All Roads Lead to Rome – Days 4 and 5 – La Pajata, Roast Suckling Pig, and Glass

We tend to stay in Rome for at least a week, whenever we visit.  We have many friends who make the city their home, and so, we spend a large part of our time there, socializing with those friends, catching up on all that has occurred in our lives, over the past few months.  Not as much actual “sight-seeing” takes place when we do this, but after traveling around like we do, to have some time in a beautiful city like Rome, and not be thinking about having to run around, is a welcome respite.  Some days we simply spend taking a walk, and then, perhaps, going out for a meal.  Sometimes, we cook at home ourselves.  This week’s post reflects a few of those days we spent doing nothing in particular, but which turned out to be full of rich, rewarding experiences.  Nothing can be better than a leisurely walk along Via Giulia.

No trip to Rome is complete without at least a glimpse of Saint Peter’s Basilica.

One of the landmarks not to be missed in Rome is Castel Sant’Angelo, and we will visit that in the future.

A nice drink, before dinner, never did anyone any harm!

When ordering a drink at a café, before 9:00pm, most places will give you something to snack on.  The snacks are usually included in the price of the drink.  They could range from a bowl of olives or chips, to small plates like the one pictured below, or even, in some places, a large buffet from which you can help yourself.  This is the case, not only in Rome, but in all of Italy.

I was very excited about dinner, as our dear friend, Giulia, was making pasta con la pajata, and had invited us, along with a few other friends, to La Botticella, to enjoy this typical Roman specialty.  La pajata is a dish you will not find on the menu in most neighborhoods of Rome.  To enjoy this plate, one must either travel to Testaccio, or to Trastevere, where it can be found a bit more often.  It is an offal dish, and so, it was considered the food of poor people, for quite a long time.  Most tourists in Rome would probably not even try it, but I find it to be delicious, and no trip to the Eternal City is complete without eating it at least once.  It is simply calf’s intestines, cooked with the milk from their mother still inside.  When cooked in tomato sauce, and put over pasta, the result is a rich, creamy dish, that is unlike any other you have ever tasted!  So, whenever Giulia says she is making la pajata, we go!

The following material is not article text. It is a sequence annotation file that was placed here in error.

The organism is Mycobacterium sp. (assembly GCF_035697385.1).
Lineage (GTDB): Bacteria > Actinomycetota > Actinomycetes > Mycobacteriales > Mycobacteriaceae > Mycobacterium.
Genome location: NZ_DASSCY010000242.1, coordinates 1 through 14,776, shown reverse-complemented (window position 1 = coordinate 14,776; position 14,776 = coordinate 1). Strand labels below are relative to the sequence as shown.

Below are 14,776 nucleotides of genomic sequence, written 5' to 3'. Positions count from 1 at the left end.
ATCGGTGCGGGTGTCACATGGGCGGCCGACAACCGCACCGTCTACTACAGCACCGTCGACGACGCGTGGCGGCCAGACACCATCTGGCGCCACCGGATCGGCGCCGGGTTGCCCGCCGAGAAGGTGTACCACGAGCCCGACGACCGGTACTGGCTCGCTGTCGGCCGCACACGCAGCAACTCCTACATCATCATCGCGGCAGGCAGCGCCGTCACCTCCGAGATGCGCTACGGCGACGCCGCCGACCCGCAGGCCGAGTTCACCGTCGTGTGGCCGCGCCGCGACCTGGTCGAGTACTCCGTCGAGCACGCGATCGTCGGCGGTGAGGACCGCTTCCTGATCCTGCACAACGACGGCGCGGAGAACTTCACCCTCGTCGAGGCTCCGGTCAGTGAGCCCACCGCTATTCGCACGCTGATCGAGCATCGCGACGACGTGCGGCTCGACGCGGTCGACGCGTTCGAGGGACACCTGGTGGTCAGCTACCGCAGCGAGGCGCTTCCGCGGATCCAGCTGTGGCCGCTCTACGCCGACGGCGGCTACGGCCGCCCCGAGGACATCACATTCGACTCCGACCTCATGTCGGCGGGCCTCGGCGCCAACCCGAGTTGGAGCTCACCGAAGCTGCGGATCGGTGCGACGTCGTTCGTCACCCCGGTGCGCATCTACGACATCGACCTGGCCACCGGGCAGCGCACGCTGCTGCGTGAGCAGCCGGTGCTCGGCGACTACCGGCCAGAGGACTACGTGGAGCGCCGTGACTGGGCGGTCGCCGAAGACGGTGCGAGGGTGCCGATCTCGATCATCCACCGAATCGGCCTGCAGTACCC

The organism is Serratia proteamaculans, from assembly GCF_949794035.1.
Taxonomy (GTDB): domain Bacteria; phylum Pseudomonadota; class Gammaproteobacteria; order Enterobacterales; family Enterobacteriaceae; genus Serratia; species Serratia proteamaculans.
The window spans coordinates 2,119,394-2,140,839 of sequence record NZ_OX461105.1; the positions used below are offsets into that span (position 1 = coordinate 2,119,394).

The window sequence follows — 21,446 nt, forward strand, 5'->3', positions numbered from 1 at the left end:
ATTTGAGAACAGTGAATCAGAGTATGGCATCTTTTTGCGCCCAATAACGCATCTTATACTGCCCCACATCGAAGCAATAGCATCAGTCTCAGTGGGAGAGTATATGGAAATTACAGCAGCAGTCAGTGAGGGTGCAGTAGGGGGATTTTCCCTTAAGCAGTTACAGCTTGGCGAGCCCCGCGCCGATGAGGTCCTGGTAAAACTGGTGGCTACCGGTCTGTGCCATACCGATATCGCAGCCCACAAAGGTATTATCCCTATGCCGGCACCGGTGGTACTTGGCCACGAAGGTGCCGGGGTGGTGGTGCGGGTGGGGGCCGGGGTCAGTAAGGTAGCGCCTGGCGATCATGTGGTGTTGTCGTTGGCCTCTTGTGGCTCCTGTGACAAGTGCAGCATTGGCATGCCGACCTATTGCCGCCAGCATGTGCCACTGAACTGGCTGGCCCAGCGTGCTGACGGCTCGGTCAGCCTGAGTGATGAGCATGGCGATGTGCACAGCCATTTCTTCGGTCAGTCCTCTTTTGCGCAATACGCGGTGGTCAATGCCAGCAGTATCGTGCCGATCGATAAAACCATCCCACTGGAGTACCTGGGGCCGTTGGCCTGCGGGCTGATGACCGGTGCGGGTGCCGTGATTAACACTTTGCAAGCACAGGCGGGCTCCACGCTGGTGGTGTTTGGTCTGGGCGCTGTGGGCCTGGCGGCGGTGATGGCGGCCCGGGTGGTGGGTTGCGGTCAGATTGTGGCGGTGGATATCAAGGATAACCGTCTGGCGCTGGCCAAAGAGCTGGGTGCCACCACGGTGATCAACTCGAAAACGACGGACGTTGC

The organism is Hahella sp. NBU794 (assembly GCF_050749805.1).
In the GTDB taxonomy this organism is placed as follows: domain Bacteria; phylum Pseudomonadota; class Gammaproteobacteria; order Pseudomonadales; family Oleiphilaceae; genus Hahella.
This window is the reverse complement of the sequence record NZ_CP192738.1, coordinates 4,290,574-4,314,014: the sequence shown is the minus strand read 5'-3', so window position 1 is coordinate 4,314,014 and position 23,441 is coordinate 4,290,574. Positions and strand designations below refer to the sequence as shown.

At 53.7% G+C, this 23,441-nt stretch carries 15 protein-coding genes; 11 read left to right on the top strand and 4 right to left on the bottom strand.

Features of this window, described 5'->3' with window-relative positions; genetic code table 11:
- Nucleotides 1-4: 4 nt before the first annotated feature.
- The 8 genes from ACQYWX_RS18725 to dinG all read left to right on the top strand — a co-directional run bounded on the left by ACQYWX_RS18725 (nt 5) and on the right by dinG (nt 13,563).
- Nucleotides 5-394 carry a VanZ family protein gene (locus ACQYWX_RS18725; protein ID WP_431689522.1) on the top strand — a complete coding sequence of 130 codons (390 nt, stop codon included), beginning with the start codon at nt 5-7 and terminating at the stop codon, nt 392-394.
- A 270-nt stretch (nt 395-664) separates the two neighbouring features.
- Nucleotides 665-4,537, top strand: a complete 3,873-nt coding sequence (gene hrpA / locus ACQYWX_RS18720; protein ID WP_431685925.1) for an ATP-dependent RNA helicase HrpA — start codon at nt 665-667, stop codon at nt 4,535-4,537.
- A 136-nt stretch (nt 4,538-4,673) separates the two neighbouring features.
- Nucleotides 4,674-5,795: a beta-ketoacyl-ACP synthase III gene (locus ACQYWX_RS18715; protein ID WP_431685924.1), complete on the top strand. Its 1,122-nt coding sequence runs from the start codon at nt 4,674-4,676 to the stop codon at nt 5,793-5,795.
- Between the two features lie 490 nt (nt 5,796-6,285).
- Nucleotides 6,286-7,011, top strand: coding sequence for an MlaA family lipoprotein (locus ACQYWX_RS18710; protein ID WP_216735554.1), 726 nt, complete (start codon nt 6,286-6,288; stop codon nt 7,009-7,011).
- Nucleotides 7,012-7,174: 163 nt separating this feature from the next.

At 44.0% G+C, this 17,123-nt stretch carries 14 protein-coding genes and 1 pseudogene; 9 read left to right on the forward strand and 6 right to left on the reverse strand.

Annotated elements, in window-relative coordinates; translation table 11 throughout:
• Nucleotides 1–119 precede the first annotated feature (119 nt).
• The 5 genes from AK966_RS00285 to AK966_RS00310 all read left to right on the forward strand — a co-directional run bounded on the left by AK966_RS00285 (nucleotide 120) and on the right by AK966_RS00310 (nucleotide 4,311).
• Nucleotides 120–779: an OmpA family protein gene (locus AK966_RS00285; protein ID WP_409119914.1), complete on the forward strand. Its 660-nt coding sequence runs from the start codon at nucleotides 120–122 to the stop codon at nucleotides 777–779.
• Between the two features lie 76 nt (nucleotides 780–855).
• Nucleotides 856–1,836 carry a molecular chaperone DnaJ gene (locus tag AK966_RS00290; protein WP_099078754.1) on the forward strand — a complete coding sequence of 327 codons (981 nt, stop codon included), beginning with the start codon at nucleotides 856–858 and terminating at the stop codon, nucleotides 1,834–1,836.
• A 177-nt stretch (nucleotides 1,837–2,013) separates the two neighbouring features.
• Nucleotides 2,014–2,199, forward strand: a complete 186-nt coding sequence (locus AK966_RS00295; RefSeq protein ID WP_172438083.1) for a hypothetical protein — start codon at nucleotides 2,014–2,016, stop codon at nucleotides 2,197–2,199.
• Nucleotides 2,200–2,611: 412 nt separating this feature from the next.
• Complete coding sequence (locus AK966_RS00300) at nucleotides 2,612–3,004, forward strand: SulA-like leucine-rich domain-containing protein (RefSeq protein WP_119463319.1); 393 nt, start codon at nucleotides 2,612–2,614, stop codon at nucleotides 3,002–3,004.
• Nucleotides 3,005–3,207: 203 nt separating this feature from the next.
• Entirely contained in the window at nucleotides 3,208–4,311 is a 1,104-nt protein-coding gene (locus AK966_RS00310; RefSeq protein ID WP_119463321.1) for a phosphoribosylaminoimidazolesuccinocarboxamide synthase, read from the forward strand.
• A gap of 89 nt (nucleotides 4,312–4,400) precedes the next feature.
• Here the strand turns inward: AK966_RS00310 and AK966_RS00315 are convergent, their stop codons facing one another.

On this particular night, Giulia was pulling out all of the stops, for after we had filled ourselves with the pasta con la pajata, she brought out a whole roasted suckling pig.  The looks our table of six got from the other diners in the restaurant were quite amusing.  They were all wishing they were sitting with us, having that meal with us!

No meal is complete, without strawberry tiramisu and biscotti.

The next day, when we finally rolled out of bed, we felt the need to walk off some of our dinner from the night before, and so, we made our way across the river, to Piazza Venezia.

We walked around the area for a while, and then, once the sun went down, headed back over to Trastevere.

That night, dinner was at Glass Hostaria, a wonderful restaurant in Trastevere, on Vicolo del Cinque, whose kitchen is run by one of Italy’s best and most innovative chefs, Cristina Bowerman.  I love this restaurant!  Cristina’s food is not only beautiful to look at, but the flavors are both, unexpected and deeply satisfying.  It is no wonder the restaurant is Michelin-starred!

We ordered the tasting menu!  It was a delight, from start to finish!


Next up: We have one last day in Rome!


Note: This blog is written in English and Spanish, and the author takes no responsibility for the quality of any other translations that may appear.  If you have enjoyed this post, please, check out our archives for more posts from Rome, as well as other Italian destinations.  Grazie!


Leave a Reply